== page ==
Global Statistics

All countries
101,457,202
Confirmed
Updated on January 28, 2021 2:16 am
All countries
73,132,648
Recovered
Updated on January 28, 2021 2:16 am
All countries
2,184,619
Deaths
Updated on January 28, 2021 2:16 am

Global Statistics

All countries
101,457,202
Confirmed
Updated on January 28, 2021 2:16 am
All countries
73,132,648
Recovered
Updated on January 28, 2021 2:16 am
All countries
2,184,619
Deaths
Updated on January 28, 2021 2:16 am

Hurricane Iota, 30th named storm in 2020 season, rapidly strengthening in Caribbean

Iota, the 30th named storm of the record-breaking 2020 hurricane season, is “rapidly strengthening” in the Caribbean, the National Hurricane Center said Sunday, and is slated to thrash Central America as a Cat-4 system this week.
The storm is expected to bring life-threatening storm surge along the coasts of Nicaragua and Honduras, according to the National Hurricane Center’s 4 p.m. forecast, and islands in the surrounding area will also face a torrent of hurricane and storm surge conditions as early as tonight.
Throughout the upcoming week, heavy rain from Iota will likely cause life-threatening flash flooding across Central America, the forecast said, and Honduras and Nicaragua — recently thrashed by Hurricane Eta — could suffer significant flooding and mudslides.
As of 4 p.m., Iota is carrying maximum sustained winds of 90 mph, data shows, but is forecast to “rapidly intensify into a dangerous major hurricane before landfall in Central America,” the National Hurricane Center wrote on Twitter.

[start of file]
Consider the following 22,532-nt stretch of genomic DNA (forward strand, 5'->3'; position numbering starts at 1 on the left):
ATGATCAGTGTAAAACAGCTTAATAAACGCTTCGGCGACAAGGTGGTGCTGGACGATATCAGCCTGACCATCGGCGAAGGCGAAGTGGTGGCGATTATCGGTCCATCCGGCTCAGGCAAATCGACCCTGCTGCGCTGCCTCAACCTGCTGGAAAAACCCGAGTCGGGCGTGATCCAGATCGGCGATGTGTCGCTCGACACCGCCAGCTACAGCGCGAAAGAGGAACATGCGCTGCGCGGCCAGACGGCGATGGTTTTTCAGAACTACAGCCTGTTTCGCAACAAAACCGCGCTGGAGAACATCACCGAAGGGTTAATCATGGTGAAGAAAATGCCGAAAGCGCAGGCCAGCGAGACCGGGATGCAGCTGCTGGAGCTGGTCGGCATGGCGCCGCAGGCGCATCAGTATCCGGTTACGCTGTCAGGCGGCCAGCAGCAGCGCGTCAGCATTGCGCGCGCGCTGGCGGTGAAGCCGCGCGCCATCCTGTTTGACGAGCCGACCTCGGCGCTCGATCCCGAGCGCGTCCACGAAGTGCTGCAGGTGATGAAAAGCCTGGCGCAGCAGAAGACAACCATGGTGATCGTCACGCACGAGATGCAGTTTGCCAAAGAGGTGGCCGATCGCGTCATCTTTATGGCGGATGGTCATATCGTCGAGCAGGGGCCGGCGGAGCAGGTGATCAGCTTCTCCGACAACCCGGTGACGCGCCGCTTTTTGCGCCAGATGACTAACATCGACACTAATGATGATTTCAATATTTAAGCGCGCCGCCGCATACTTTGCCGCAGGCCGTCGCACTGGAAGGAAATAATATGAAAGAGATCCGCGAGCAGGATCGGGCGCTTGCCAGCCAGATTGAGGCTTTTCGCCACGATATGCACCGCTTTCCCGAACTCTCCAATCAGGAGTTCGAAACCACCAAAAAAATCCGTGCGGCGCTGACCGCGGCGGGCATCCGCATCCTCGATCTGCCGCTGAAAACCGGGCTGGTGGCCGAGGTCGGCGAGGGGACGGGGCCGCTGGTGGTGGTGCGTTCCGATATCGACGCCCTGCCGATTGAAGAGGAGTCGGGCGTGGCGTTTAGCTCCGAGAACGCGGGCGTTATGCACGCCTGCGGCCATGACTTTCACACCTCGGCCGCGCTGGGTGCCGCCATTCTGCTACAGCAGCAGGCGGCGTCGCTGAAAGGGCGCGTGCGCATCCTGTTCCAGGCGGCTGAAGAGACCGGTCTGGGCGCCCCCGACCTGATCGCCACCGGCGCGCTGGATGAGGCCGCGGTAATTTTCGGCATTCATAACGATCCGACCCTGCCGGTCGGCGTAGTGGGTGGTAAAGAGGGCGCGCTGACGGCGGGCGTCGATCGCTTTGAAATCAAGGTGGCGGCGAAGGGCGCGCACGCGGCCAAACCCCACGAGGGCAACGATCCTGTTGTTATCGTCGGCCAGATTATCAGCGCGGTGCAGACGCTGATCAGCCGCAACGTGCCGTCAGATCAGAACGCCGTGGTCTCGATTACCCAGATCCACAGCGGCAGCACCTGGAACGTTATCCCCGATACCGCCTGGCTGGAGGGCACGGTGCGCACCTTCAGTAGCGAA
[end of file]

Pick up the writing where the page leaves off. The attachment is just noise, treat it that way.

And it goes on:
Iota threatens Central America as Theta, the storm that broke the 2005 hurricane season’s record of 28 storms in a single season, dissipates in the eastern Atlantic.
Forecasters and researchers previously predicted an active 2020 hurricane season, and this year’s season got off to a blistering pace, as the Atlantic saw about double the typical number of named storms by early August — something researchers have not seen “in recorded history,” said AccuWeather senior meteorologist Dan Kottlowski at the time.
That pace has continued through the height of the hurricane season and into its latter stages.
Because the number of storms this year has exceeded the normal alphabet system used to assign names to the storms, Greek letters are now being used for only the second time in history.
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